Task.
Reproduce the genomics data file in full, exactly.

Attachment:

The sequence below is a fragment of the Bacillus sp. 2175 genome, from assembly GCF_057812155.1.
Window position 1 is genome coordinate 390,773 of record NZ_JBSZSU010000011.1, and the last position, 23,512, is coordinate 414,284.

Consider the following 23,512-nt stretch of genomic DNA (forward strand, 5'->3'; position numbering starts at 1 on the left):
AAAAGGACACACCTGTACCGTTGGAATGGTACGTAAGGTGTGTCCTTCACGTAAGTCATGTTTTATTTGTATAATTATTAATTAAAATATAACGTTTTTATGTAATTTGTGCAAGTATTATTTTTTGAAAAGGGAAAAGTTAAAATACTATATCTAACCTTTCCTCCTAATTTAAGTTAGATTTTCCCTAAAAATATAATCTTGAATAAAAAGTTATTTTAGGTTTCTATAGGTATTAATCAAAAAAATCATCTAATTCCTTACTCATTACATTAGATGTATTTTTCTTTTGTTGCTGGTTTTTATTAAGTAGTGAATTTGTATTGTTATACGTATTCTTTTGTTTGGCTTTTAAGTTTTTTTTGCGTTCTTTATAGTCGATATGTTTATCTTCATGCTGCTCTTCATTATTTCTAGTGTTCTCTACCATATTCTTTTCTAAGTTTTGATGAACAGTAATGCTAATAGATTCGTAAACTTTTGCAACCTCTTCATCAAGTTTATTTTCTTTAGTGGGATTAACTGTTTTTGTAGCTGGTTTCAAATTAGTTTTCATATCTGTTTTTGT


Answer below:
The sequence below is a fragment of the Bacillus sp. 2175 genome, from assembly GCF_057812155.1.
Window position 1 is genome coordinate 390,773 of record NZ_JBSZSU010000011.1, and the last position, 23,512, is coordinate 414,284.

Consider the following 23,512-nt stretch of genomic DNA (forward strand, 5'->3'; position numbering starts at 1 on the left):
AAAAGGACACACCTGTACCGTTGGAATGGTACGTAAGGTGTGTCCTTCACGTAAGTCATGTTTTATTTGTATAATTATTAATTAAAATATAACGTTTTTATGTAATTTGTGCAAGTATTATTTTTTGAAAAGGGAAAAGTTAAAATACTATATCTAACCTTTCCTCCTAATTTAAGTTAGATTTTCCCTAAAAATATAATCTTGAATAAAAAGTTATTTTAGGTTTCTATAGGTATTAATCAAAAAAATCATCTAATTCCTTACTCATTACATTAGATGTATTTTTCTTTTGTTGCTGGTTTTTATTAAGTAGTGAATTTGTATTGTTATACGTATTCTTTTGTTTGGCTTTTAAGTTTTTTTTGCGTTCTTTATAGTCGATATGTTTATCTTCATGCTGCTCTTCATTATTTCTAGTGTTCTCTACCATATTCTTTTCTAAGTTTTGATGAACAGTAATGCTAATAGATTCGTAAACTTTTGCAACCTCTTCATCAAGTTTATTTTCTTTAGTGGGATTAACTGTTTTTGTAGCTGGTTTCAAATTAGTTTTCATATCTGTTTTTGT